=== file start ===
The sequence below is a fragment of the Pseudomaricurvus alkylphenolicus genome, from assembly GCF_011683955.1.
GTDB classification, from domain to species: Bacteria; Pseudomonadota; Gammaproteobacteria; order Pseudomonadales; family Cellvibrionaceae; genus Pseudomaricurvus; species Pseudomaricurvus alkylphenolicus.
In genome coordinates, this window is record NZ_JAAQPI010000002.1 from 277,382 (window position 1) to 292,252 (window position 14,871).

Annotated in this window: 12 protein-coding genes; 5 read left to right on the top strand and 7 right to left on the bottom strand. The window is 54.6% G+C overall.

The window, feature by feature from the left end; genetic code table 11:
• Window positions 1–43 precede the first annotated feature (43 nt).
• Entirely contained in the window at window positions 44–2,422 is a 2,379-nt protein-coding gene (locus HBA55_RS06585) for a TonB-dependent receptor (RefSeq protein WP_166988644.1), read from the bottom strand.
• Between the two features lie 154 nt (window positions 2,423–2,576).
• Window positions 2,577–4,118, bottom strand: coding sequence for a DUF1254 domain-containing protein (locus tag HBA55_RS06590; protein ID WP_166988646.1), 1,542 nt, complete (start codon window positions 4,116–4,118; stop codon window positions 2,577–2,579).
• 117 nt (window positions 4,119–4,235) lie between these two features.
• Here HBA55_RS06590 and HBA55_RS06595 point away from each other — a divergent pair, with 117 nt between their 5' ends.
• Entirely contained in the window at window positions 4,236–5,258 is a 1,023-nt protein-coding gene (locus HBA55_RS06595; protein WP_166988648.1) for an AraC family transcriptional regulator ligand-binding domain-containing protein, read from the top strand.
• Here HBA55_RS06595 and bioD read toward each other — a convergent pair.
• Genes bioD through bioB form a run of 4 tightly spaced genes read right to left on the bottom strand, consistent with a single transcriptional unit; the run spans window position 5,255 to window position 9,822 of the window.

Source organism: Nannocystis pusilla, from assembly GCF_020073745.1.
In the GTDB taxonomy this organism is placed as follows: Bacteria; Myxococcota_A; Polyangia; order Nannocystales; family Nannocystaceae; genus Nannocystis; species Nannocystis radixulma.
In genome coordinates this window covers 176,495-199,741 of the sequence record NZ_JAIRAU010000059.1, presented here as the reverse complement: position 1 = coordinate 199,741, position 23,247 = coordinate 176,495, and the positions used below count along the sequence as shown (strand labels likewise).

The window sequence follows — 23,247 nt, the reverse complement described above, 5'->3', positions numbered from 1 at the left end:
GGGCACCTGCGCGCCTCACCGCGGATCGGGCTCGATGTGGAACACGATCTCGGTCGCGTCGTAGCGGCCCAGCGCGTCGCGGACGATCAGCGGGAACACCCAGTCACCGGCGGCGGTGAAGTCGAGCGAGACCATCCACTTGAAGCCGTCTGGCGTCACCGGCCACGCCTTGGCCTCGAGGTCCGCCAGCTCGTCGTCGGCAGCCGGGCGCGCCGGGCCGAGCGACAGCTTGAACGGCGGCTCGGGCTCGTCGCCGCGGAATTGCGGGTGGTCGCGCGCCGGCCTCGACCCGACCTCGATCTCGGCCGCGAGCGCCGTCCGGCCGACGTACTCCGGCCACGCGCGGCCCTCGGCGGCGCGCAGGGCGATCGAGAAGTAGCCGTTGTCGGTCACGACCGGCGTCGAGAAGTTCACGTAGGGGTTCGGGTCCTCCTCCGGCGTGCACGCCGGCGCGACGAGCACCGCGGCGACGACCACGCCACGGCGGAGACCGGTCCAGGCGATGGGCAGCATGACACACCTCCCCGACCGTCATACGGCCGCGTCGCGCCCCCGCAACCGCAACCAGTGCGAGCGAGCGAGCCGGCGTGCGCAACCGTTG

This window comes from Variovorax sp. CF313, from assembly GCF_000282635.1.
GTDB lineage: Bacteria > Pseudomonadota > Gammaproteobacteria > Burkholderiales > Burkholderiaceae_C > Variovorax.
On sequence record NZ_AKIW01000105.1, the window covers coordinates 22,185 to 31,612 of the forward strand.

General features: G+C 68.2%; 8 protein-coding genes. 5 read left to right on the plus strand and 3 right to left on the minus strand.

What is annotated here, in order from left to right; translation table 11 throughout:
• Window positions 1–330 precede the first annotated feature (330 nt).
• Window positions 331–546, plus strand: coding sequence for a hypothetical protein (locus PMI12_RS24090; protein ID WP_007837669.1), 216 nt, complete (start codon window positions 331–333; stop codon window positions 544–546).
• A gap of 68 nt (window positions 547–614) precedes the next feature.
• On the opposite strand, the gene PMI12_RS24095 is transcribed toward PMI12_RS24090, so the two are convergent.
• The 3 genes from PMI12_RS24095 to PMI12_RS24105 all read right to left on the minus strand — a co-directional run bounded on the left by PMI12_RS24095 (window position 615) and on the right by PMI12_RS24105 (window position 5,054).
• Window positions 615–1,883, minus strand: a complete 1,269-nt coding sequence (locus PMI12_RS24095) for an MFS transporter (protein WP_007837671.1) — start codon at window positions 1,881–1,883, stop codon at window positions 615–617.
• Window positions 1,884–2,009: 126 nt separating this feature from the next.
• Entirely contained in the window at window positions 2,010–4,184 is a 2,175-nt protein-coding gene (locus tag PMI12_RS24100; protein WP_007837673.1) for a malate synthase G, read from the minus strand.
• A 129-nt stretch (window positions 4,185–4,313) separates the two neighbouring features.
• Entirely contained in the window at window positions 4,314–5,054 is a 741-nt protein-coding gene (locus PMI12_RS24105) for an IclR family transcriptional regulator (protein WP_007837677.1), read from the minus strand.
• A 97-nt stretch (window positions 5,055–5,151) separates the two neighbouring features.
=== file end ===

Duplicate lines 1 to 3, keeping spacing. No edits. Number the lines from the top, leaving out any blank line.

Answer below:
The sequence below is a fragment of the Pseudomaricurvus alkylphenolicus genome, from assembly GCF_011683955.1.
GTDB classification, from domain to species: Bacteria; Pseudomonadota; Gammaproteobacteria; order Pseudomonadales; family Cellvibrionaceae; genus Pseudomaricurvus; species Pseudomaricurvus alkylphenolicus.
In genome coordinates, this window is record NZ_JAAQPI010000002.1 from 277,382 (window position 1) to 292,252 (window position 14,871).